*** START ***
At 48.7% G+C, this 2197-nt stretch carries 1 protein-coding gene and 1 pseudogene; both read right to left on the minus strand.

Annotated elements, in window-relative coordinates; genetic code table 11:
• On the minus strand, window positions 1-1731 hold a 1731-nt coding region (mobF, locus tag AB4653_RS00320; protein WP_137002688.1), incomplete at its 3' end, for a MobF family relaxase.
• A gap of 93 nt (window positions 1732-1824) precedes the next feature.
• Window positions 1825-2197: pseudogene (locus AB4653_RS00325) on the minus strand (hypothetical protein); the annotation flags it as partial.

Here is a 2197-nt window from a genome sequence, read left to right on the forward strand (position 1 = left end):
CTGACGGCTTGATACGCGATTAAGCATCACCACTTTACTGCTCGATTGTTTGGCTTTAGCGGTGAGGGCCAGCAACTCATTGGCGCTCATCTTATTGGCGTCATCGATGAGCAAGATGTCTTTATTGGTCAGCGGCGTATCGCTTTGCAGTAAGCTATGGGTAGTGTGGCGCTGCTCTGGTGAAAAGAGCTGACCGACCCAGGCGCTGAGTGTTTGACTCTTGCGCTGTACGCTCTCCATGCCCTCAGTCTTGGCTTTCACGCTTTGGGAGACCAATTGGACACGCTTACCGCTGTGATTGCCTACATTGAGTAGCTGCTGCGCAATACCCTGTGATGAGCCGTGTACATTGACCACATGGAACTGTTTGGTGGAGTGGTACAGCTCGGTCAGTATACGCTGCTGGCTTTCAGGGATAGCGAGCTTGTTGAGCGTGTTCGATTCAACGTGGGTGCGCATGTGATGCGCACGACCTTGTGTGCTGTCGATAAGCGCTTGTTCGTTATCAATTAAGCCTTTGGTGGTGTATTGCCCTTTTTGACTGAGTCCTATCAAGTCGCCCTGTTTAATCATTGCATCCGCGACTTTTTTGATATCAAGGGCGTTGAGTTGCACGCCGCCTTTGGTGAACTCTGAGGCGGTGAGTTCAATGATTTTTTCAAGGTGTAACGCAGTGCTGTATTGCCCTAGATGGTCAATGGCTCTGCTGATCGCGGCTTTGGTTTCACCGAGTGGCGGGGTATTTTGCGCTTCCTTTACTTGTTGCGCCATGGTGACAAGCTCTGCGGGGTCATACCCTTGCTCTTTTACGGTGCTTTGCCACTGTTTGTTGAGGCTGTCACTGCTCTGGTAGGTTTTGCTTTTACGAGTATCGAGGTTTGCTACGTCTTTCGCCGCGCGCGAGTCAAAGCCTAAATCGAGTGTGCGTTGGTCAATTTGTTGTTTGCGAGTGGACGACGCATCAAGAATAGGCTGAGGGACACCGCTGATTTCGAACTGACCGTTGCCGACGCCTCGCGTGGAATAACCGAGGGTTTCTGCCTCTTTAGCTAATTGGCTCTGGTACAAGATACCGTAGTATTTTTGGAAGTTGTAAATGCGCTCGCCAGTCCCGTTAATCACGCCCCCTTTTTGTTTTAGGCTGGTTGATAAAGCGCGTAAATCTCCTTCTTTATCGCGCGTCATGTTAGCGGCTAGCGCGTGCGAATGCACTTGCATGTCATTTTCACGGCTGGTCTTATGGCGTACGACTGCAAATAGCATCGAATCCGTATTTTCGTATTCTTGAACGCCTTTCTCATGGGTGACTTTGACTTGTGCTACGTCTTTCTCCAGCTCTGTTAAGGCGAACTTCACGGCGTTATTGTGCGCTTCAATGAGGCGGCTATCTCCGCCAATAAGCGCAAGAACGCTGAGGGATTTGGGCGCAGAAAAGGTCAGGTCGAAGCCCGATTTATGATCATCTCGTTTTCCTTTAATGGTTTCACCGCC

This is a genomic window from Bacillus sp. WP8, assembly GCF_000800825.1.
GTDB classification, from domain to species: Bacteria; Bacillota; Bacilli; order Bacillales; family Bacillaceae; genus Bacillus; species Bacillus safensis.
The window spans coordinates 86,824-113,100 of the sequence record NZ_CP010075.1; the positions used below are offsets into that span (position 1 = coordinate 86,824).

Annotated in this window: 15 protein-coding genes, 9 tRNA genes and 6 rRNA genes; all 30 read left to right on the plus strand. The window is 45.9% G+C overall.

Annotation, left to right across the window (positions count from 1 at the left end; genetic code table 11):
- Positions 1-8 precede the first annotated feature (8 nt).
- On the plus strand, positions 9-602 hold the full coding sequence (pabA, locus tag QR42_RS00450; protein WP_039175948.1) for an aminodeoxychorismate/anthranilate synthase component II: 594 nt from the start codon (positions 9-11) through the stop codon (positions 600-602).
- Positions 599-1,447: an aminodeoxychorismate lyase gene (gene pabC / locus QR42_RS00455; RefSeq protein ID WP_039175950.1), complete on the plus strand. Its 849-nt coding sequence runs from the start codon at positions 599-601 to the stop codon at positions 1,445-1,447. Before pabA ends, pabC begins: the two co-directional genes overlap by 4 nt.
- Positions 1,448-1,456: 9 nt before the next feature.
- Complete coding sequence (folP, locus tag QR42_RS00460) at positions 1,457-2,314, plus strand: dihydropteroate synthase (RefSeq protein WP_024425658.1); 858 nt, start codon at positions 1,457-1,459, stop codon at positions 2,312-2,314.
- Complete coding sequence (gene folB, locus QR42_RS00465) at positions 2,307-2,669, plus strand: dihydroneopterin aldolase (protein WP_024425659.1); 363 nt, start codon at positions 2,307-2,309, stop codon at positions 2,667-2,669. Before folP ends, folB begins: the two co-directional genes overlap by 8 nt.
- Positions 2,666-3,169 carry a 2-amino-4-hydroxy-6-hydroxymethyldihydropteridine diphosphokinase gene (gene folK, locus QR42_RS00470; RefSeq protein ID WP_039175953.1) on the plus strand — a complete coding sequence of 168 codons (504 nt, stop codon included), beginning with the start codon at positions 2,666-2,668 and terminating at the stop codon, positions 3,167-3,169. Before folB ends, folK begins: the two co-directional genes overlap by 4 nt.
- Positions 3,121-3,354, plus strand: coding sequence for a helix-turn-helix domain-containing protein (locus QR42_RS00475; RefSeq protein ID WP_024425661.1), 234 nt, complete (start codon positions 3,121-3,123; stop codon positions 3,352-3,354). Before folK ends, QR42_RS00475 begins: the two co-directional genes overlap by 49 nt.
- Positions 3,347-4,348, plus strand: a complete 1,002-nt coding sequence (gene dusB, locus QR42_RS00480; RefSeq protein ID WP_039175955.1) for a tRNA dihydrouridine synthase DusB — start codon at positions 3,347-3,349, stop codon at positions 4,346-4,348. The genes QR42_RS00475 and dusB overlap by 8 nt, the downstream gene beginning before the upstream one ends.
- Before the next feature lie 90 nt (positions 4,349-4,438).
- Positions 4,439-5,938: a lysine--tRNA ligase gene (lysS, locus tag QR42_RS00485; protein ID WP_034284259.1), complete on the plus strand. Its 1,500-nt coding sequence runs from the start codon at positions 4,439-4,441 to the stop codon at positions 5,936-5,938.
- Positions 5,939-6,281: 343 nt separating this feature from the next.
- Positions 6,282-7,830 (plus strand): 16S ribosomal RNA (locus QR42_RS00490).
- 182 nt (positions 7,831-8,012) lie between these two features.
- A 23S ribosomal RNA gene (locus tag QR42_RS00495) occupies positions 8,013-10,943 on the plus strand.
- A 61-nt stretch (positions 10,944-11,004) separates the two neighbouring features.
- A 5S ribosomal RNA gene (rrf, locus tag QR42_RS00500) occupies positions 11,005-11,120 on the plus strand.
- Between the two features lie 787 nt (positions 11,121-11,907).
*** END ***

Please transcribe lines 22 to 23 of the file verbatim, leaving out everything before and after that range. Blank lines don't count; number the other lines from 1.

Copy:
- Before the next feature lie 90 nt (positions 4,349-4,438).
- Positions 4,439-5,938: a lysine--tRNA ligase gene (lysS, locus tag QR42_RS00485; protein ID WP_034284259.1), complete on the plus strand. Its 1,500-nt coding sequence runs from the start codon at positions 4,439-4,441 to the stop codon at positions 5,936-5,938.